Recently, the United States Court of Appeals for the 4th Circuit ruled that a mortgage servicer’s failure to provide required disclosure advising borrowers of their three-day right to cancel the loan under the Truth in Lending Act (TILA) does not relieve borrowers of their obligation to return disbursed loan proceeds upon effective termination. The decision overturned a West Virginia district court ruling against the mortgage manager in an alleged class action lawsuit.
The parties had agreed that the Mortgage Officer had failed to provide the Borrower with the notice of right to rescind required under TILA, that the Borrower subsequently provided timely notice of rescission. after consummation of the Reverse Mortgage and the Administrative Agent had not taken the actions required under TILA to effect the termination. The question before the Court was whether, in these circumstances, the borrower was still required to return the loan proceeds to the administrator or whether the borrower was legally excused from having to return the loan proceeds.
The Circuit Court reviewed the TILA text, case law from the 4th Circuit and other U.S. circuit courts, and the U.S. Supreme Court’s decision in Jesinosky c. Countrywide Home Loans, Inc.., 574 US 259, 261 (2015), and held that all of these precedents demonstrated that the plaintiff was not entitled to the relief sought – namely, to keep the property free of lien and avoid any obligation to submit. The 4th Circuit held that “neither § 1635(b) nor any other provision of TILA provides that a lender’s failure to voluntarily unwind a loan or respond to a notice of intent to cancel entitles a borrower to avoid presenting the proceeds of the loan in connection with termination”. The court noted that “to decide otherwise would confer a remarkable windfall on a borrower and a penalty on the lender divorced from the text of TILA and the very subject matter of the termination “, which is to place the parties in the positions they would have occupied if the loan transaction had not taken place.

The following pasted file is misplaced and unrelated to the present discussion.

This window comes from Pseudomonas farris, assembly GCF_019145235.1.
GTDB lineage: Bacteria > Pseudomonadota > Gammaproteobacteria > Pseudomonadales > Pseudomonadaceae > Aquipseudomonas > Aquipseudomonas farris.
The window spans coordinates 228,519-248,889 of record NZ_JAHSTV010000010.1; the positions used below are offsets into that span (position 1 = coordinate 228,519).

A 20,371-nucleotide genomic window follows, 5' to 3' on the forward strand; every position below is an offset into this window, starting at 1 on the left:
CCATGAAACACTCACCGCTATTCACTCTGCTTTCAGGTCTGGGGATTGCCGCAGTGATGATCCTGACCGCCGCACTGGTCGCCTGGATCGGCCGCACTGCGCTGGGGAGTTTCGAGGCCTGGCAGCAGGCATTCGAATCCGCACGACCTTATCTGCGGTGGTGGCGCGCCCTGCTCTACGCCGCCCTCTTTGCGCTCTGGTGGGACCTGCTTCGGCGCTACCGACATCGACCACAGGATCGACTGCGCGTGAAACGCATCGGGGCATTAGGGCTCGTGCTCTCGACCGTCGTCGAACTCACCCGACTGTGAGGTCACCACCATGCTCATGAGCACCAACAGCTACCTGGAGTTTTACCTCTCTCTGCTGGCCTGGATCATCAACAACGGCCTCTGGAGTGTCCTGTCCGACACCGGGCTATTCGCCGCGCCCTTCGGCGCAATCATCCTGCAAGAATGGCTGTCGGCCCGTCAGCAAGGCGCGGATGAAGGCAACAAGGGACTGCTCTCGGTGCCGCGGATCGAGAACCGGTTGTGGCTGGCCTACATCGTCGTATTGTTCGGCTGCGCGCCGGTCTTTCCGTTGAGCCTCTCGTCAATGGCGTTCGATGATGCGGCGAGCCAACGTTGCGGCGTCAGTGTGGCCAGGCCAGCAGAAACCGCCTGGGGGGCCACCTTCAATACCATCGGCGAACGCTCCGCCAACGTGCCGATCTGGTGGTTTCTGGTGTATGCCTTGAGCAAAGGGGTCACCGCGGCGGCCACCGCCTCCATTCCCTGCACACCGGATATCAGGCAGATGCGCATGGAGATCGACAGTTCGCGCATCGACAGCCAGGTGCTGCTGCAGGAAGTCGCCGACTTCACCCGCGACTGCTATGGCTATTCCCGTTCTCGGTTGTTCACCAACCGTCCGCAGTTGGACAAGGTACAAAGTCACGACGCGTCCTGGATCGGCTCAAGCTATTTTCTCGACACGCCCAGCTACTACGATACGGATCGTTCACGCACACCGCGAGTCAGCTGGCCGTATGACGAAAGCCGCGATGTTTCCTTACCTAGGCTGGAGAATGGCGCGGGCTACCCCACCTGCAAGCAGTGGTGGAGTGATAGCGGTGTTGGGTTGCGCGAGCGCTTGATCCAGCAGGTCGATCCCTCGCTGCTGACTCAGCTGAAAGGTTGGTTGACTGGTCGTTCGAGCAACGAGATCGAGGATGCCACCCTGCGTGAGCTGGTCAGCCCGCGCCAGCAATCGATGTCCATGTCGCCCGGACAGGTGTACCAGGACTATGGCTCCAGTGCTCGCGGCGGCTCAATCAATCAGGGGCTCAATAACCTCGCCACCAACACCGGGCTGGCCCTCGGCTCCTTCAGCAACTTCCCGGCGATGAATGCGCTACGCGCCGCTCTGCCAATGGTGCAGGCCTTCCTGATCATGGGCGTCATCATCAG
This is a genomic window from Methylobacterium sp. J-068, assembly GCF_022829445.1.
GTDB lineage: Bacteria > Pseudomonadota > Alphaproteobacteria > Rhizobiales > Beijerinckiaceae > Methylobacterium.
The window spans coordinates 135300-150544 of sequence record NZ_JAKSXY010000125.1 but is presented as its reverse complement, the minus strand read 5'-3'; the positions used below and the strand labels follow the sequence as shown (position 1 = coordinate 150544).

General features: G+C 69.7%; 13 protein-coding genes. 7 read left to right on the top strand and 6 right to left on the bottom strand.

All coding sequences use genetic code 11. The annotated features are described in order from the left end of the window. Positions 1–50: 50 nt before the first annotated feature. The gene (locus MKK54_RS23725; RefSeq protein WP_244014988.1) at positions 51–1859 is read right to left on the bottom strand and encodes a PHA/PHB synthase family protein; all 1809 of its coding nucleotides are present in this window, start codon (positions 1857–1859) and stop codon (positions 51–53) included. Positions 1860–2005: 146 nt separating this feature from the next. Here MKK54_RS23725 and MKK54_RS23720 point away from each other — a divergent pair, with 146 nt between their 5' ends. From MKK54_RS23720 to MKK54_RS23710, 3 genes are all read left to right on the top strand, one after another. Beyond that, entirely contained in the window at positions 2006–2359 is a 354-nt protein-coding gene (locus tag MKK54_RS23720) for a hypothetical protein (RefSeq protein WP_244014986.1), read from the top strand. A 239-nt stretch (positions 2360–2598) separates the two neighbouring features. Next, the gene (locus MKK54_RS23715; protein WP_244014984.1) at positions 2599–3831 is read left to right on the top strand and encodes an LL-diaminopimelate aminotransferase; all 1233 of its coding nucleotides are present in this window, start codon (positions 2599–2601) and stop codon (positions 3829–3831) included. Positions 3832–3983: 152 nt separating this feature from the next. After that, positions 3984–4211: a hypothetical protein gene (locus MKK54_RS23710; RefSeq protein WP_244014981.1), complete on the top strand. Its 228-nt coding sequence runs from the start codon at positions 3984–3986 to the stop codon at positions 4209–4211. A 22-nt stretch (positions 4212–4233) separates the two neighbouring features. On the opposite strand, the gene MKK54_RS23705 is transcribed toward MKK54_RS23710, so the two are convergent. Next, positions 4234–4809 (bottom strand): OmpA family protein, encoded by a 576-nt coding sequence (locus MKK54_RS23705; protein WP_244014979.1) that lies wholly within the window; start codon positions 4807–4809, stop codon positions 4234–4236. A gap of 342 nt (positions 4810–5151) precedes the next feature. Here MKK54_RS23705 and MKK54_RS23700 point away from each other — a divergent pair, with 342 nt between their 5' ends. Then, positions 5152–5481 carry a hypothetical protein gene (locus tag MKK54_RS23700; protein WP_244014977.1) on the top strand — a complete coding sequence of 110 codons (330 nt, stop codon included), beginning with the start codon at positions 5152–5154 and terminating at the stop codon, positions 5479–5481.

Put into practice : Although the TILA charts a course for effecting termination, there remains a question as to whether the borrower must still remain ready and able to return the loan proceeds to the creditor when the creditor has not taken the action prescribed by the TILA. . Here, the circuit ruled that under the law, the borrower must remain prepared to return loan proceeds to the creditor once the creditor has taken steps that put the ball back in the borrower’s court to complete cancellation. While the ruling may be correct on its face, it is not necessarily settled law in every circuit. The best approach by a creditor in dealing with a Notice of Termination is to take the steps prescribed by TILA (that’s to sayreturn to the borrower all finance and other charges levied and release the creditor’s security interest in the borrower’s property), and then require the return of the loan proceeds by the consumer, so as not to jeopardize the ability of the creditor to request the submission.
Copyright © 2022, Sheppard Mullin Richter & Hampton LLP.National Law Review, Volume XII, Number 217